Notice the shift to running backs, and the significant drop in wide receivers. Tate had seven red zone touchdowns in 2012-2013. Wilson has not found a new favorite receiver to replace that production. Marshawn Lynch led the team in red zone touchdown receptions last season. Of the three red zone touchdown passes this year, one is to Doug Baldwin, one is to Graham, and one is to Fred Jackson. 
The team needs to create what Pete Carroll would call a “factor” in the red zone. Graham was brought here to be that factor. For all his height and athletic ability, I can recall only one fade thrown his way all season, which he was unable to catch. It is on Darrell Bevell to figure out a way to get Graham involved down there, and up to Wilson to give him a chance to make a play without making a foolish or forced throw. It is also a mystery why Chris Matthews has been ignored in the red zone thus far. If teams are taking away Graham, you would expect Matthews to be another great option for a fade at his height.

Play calling

There has been some discussion about the team asking more of Wilson this season overall. That is true. He is throwing the ball more often, and taking on more responsibility at the line of scrimmage. That has translated into a different makeup of plays being called in the red zone as well.
The lowest percentage of red zone run plays before this year was 57% in 2012. Seattle is an even 50/50 this year so far. Running the ball more often may not be the answer to the Seahawks red zone woes considering the team was not a great red zone team beforehand, but the departure from the run when the pass has been so lacking has to be looked at.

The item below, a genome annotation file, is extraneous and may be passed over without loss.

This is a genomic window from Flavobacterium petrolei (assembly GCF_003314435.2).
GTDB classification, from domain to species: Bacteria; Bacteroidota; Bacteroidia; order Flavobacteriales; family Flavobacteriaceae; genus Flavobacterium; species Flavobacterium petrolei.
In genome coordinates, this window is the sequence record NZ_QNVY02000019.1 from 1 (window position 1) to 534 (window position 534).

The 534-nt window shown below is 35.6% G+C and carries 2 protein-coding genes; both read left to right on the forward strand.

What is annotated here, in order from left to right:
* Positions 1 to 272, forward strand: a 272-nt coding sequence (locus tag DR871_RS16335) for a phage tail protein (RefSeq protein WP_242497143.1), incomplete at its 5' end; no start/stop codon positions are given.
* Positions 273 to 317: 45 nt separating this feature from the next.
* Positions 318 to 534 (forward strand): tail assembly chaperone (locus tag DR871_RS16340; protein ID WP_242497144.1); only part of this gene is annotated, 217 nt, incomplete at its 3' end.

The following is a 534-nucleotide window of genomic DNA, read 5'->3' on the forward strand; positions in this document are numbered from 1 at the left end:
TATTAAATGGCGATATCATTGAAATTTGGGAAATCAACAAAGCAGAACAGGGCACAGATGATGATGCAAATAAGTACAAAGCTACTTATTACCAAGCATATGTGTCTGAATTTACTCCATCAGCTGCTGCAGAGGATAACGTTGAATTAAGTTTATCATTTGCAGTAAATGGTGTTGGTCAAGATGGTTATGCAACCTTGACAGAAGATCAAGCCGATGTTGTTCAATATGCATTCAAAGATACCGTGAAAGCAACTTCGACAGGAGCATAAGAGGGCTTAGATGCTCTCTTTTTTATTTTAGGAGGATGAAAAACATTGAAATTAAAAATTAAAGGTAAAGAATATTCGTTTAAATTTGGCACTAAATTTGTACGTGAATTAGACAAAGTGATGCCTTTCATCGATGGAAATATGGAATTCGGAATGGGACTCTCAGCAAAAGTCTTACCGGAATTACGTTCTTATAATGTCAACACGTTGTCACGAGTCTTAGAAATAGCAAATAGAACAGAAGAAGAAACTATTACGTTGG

Seattle has not been a powerhouse run team in the red zone. They only averaged 2.9 YPC in the red zone during their championship season in 2013. They were best in 2012, when the read zone really emerged, and averaged 3.7 YPC. They are at 2.5 YPC this season.

The yellow brick road

Red zone offense is one of the tougher aspects to master for any team as there is less space for the defense to defend. Choices must be made faster. The definition of “open” has to change, and the willingness of players to absorb hits must increase. It is no surprise that seven of the top ten red zone offenses are quarterbacked by Tom Brady, Andy Dalton, Carson Palmer, Drew Brees, Ben Roethlisberger, Andrew Luck, and Aaron Rodgers. 
It is more about the quarterback than about their weapons. Their ability to diagnose a defense, anticipate a weakness and exploit it at just the right time makes them very difficult to defend. The threat of an effective running game greatly helps. 
Seattle has started this year with a new offensive line and a number of new receiving weapons. It is clear that Wilson has not yet found his comfort zone, and neither has Darrell Bevell. The line is starting to show some progress, and Wilson is starting to show some chemistry with Graham. Those are positive signs for what came come during the second half. 
This Seahawks offense could be one the biggest turnarounds of the season if they can find their red zone rhythm. They still have the top red zone receiver and top red zone rusher from the past four seasons playing on the same team, and a dual threat quarterback to give defenses more headaches. The growth process has taken longer than expected and has been painful to witness, but the metamorphosis could be a thing of beauty. There is no better time to start than this Sunday.